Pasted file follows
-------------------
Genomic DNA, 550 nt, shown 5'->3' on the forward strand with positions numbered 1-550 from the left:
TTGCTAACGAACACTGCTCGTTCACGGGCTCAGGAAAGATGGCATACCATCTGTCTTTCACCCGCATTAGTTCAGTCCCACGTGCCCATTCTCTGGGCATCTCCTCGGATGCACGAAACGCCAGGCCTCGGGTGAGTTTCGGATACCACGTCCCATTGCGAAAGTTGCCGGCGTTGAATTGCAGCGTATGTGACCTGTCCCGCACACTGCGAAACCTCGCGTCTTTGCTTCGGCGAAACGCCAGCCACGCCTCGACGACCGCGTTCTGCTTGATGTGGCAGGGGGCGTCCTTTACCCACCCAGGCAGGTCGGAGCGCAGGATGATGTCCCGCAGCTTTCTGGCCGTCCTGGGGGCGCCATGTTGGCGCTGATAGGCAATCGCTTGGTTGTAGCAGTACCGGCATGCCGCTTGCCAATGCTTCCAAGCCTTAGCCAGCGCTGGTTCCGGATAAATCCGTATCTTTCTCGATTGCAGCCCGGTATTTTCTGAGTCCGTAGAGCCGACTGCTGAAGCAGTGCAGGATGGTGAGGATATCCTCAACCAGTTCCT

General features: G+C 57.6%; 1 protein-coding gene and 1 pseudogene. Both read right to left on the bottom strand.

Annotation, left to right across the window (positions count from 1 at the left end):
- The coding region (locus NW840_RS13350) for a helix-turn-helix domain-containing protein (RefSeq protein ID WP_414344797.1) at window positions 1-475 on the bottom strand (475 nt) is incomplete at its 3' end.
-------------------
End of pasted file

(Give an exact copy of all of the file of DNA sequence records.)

Genomic DNA, 550 nt, shown 5'->3' on the forward strand with positions numbered 1-550 from the left:
TTGCTAACGAACACTGCTCGTTCACGGGCTCAGGAAAGATGGCATACCATCTGTCTTTCACCCGCATTAGTTCAGTCCCACGTGCCCATTCTCTGGGCATCTCCTCGGATGCACGAAACGCCAGGCCTCGGGTGAGTTTCGGATACCACGTCCCATTGCGAAAGTTGCCGGCGTTGAATTGCAGCGTATGTGACCTGTCCCGCACACTGCGAAACCTCGCGTCTTTGCTTCGGCGAAACGCCAGCCACGCCTCGACGACCGCGTTCTGCTTGATGTGGCAGGGGGCGTCCTTTACCCACCCAGGCAGGTCGGAGCGCAGGATGATGTCCCGCAGCTTTCTGGCCGTCCTGGGGGCGCCATGTTGGCGCTGATAGGCAATCGCTTGGTTGTAGCAGTACCGGCATGCCGCTTGCCAATGCTTCCAAGCCTTAGCCAGCGCTGGTTCCGGATAAATCCGTATCTTTCTCGATTGCAGCCCGGTATTTTCTGAGTCCGTAGAGCCGACTGCTGAAGCAGTGCAGGATGGTGAGGATATCCTCAACCAGTTCCT

General features: G+C 57.6%; 1 protein-coding gene and 1 pseudogene. Both read right to left on the bottom strand.

Annotation, left to right across the window (positions count from 1 at the left end):
- The coding region (locus NW840_RS13350) for a helix-turn-helix domain-containing protein (RefSeq protein ID WP_414344797.1) at window positions 1-475 on the bottom strand (475 nt) is incomplete at its 3' end.